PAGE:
Date: 10/12/2001 at 14:55:48 From: Cami Stein Subject: Identity elements What is the definition of "identity element"?
Date: 10/12/2001 at 15:12:54 From: Doctor Ian Subject: Re: Identity elements Hi Cami, An identity element, for some particular operation, returns the input unchanged. For example, for multiplication, the identity element is 1, because a * 1 = a For addition, the identity element is 0, because a + 0 = a For matrix multiplication, the identity element is _ _ | 1 0 0 | | 0 1 0 | |_ 0 0 1 _| because when you multiply any matrix by that, you get the original matrix back. Does this help? - Doctor Ian, The Math Forum http://mathforum.org/dr.math/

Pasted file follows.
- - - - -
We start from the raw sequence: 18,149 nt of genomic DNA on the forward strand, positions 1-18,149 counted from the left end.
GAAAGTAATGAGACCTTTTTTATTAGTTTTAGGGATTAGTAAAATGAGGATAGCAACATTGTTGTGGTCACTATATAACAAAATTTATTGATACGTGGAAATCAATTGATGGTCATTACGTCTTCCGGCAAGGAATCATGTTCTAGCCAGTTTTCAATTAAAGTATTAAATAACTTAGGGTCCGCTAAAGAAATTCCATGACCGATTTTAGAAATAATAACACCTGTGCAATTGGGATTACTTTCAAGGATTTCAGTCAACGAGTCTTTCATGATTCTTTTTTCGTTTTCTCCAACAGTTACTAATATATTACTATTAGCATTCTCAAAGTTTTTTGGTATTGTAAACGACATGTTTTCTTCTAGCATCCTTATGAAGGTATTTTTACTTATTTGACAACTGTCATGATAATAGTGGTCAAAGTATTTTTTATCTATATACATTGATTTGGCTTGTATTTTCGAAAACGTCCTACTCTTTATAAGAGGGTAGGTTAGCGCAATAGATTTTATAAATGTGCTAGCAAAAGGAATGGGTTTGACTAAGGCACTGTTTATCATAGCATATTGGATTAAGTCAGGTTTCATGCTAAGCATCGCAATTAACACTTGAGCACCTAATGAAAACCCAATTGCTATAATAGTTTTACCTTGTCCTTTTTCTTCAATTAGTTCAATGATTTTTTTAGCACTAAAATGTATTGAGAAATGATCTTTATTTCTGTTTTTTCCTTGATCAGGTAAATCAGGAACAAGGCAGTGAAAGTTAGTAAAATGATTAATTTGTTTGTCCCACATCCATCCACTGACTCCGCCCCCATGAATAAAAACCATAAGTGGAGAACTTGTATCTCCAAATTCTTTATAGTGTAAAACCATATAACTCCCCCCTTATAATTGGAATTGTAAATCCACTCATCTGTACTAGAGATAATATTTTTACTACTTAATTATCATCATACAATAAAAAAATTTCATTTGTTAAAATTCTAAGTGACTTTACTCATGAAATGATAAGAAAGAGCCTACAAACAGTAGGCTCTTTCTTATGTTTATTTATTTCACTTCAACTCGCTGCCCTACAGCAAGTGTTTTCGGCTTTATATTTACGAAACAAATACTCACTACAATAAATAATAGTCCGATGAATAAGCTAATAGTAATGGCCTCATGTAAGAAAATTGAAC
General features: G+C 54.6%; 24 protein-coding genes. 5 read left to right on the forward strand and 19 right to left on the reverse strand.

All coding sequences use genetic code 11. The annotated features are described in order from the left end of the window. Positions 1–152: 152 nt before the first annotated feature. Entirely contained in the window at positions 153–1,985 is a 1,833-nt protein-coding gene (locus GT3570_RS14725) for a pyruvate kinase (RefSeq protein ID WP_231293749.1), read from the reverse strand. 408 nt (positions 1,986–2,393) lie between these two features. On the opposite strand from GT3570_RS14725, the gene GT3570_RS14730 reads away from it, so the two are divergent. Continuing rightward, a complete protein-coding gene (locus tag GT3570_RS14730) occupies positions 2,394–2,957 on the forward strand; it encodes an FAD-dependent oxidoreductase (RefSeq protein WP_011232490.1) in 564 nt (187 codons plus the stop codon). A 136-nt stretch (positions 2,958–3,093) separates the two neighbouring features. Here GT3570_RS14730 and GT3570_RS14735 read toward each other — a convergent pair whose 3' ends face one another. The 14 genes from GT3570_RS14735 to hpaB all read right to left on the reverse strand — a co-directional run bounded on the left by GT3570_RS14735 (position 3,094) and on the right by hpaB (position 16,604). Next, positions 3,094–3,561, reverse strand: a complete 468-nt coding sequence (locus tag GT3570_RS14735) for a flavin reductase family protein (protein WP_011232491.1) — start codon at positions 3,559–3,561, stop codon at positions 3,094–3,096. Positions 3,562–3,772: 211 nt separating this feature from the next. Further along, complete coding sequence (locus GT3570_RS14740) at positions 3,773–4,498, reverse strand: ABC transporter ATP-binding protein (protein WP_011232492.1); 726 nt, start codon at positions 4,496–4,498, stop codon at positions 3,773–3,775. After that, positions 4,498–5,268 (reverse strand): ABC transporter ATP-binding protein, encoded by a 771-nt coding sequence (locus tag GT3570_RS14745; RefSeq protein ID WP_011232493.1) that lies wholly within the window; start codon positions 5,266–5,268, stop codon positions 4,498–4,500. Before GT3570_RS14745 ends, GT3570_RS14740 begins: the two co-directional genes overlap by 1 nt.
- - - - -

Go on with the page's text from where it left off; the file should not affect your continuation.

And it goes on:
Date: 10/12/2001 at 15:20:33 From: Doctor Paul Subject: Re: Identity elements An identity element is always associated with a "binary operation" such as addition or multiplication. Formally speaking, a binary operation is a way to take two elements of a set, perform some sort of operation on them, and have the result also be a member of the set. For example if the set is the integers and the binary operation is addition, then the sum of any two integers is again an integer. So the integers together with addition produces a binary operation that is well-defined. Similarly, the integers with multiplication work. I'm sure you can think of other examples - the real numbers with addition - and so forth. If the binary operation is denoted by the # key, then an identity element satisfies the following condition: e # b = b # e = b Here e is the identity element in the given set and b is any element of the given set. The equation must be true for all elements b in the given set for e to be declared the identity element of the set. Pick your favorite set - the integers or the real numbers work fine. If the binary operation is addition, then the identity is zero since 0 + a = a + 0 = a However if the binary operation is multiplication, then the identity is 1 since: 1 * a = a * 1 = a I hope the idea is clear. In general, the identity element depends on what the binary operation is. Mathematicians have very interesting ways of defining binary operations. But addition and multiplication are the two with which are probably most familiar. - Doctor Paul, The Math Forum http://mathforum.org/dr.math/
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